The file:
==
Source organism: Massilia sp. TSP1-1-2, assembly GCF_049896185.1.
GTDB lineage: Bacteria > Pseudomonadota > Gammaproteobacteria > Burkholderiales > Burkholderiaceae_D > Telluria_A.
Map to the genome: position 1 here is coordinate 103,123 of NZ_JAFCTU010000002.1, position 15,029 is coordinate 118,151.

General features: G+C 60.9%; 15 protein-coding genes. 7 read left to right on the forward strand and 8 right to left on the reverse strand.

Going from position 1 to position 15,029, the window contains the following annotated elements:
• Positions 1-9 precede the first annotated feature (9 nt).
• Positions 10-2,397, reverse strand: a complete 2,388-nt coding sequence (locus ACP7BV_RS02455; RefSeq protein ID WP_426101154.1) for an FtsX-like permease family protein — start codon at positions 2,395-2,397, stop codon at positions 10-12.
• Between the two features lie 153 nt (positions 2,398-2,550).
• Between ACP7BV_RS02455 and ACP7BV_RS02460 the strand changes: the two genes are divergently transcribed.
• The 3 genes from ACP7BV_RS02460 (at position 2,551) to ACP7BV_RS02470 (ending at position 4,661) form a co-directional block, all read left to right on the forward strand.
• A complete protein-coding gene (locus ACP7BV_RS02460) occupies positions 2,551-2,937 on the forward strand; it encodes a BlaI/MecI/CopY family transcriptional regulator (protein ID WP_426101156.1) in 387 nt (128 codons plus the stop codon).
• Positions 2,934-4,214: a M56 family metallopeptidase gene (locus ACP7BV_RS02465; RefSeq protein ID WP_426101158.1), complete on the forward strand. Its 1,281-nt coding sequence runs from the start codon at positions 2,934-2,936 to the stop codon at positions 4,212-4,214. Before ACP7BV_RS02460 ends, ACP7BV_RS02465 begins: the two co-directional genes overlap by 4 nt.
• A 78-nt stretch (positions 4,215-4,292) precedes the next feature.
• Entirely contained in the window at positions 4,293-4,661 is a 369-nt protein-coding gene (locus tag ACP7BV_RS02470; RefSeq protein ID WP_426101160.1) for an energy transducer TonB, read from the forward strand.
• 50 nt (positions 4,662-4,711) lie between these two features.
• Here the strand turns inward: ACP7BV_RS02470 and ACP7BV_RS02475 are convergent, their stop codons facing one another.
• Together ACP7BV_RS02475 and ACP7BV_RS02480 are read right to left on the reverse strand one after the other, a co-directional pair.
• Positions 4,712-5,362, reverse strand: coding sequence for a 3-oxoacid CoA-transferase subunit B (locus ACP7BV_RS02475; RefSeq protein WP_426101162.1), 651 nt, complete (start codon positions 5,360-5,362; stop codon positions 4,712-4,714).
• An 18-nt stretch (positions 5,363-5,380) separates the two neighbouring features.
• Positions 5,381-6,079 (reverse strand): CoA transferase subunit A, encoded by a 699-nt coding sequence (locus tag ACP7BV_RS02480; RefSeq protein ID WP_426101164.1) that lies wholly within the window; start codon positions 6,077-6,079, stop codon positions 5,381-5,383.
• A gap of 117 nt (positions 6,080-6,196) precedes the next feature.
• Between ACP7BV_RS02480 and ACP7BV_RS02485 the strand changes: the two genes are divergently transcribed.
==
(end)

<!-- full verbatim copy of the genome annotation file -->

Source organism: Massilia sp. TSP1-1-2, assembly GCF_049896185.1.
GTDB lineage: Bacteria > Pseudomonadota > Gammaproteobacteria > Burkholderiales > Burkholderiaceae_D > Telluria_A.
Map to the genome: position 1 here is coordinate 103,123 of NZ_JAFCTU010000002.1, position 15,029 is coordinate 118,151.

General features: G+C 60.9%; 15 protein-coding genes. 7 read left to right on the forward strand and 8 right to left on the reverse strand.

Going from position 1 to position 15,029, the window contains the following annotated elements:
• Positions 1-9 precede the first annotated feature (9 nt).
• Positions 10-2,397, reverse strand: a complete 2,388-nt coding sequence (locus ACP7BV_RS02455; RefSeq protein ID WP_426101154.1) for an FtsX-like permease family protein — start codon at positions 2,395-2,397, stop codon at positions 10-12.
• Between the two features lie 153 nt (positions 2,398-2,550).
• Between ACP7BV_RS02455 and ACP7BV_RS02460 the strand changes: the two genes are divergently transcribed.
• The 3 genes from ACP7BV_RS02460 (at position 2,551) to ACP7BV_RS02470 (ending at position 4,661) form a co-directional block, all read left to right on the forward strand.
• A complete protein-coding gene (locus ACP7BV_RS02460) occupies positions 2,551-2,937 on the forward strand; it encodes a BlaI/MecI/CopY family transcriptional regulator (protein ID WP_426101156.1) in 387 nt (128 codons plus the stop codon).
• Positions 2,934-4,214: a M56 family metallopeptidase gene (locus ACP7BV_RS02465; RefSeq protein ID WP_426101158.1), complete on the forward strand. Its 1,281-nt coding sequence runs from the start codon at positions 2,934-2,936 to the stop codon at positions 4,212-4,214. Before ACP7BV_RS02460 ends, ACP7BV_RS02465 begins: the two co-directional genes overlap by 4 nt.
• A 78-nt stretch (positions 4,215-4,292) precedes the next feature.
• Entirely contained in the window at positions 4,293-4,661 is a 369-nt protein-coding gene (locus tag ACP7BV_RS02470; RefSeq protein ID WP_426101160.1) for an energy transducer TonB, read from the forward strand.
• 50 nt (positions 4,662-4,711) lie between these two features.
• Here the strand turns inward: ACP7BV_RS02470 and ACP7BV_RS02475 are convergent, their stop codons facing one another.
• Together ACP7BV_RS02475 and ACP7BV_RS02480 are read right to left on the reverse strand one after the other, a co-directional pair.
• Positions 4,712-5,362, reverse strand: coding sequence for a 3-oxoacid CoA-transferase subunit B (locus ACP7BV_RS02475; RefSeq protein WP_426101162.1), 651 nt, complete (start codon positions 5,360-5,362; stop codon positions 4,712-4,714).
• An 18-nt stretch (positions 5,363-5,380) separates the two neighbouring features.
• Positions 5,381-6,079 (reverse strand): CoA transferase subunit A, encoded by a 699-nt coding sequence (locus tag ACP7BV_RS02480; RefSeq protein ID WP_426101164.1) that lies wholly within the window; start codon positions 6,077-6,079, stop codon positions 5,381-5,383.
• A gap of 117 nt (positions 6,080-6,196) precedes the next feature.
• Between ACP7BV_RS02480 and ACP7BV_RS02485 the strand changes: the two genes are divergently transcribed.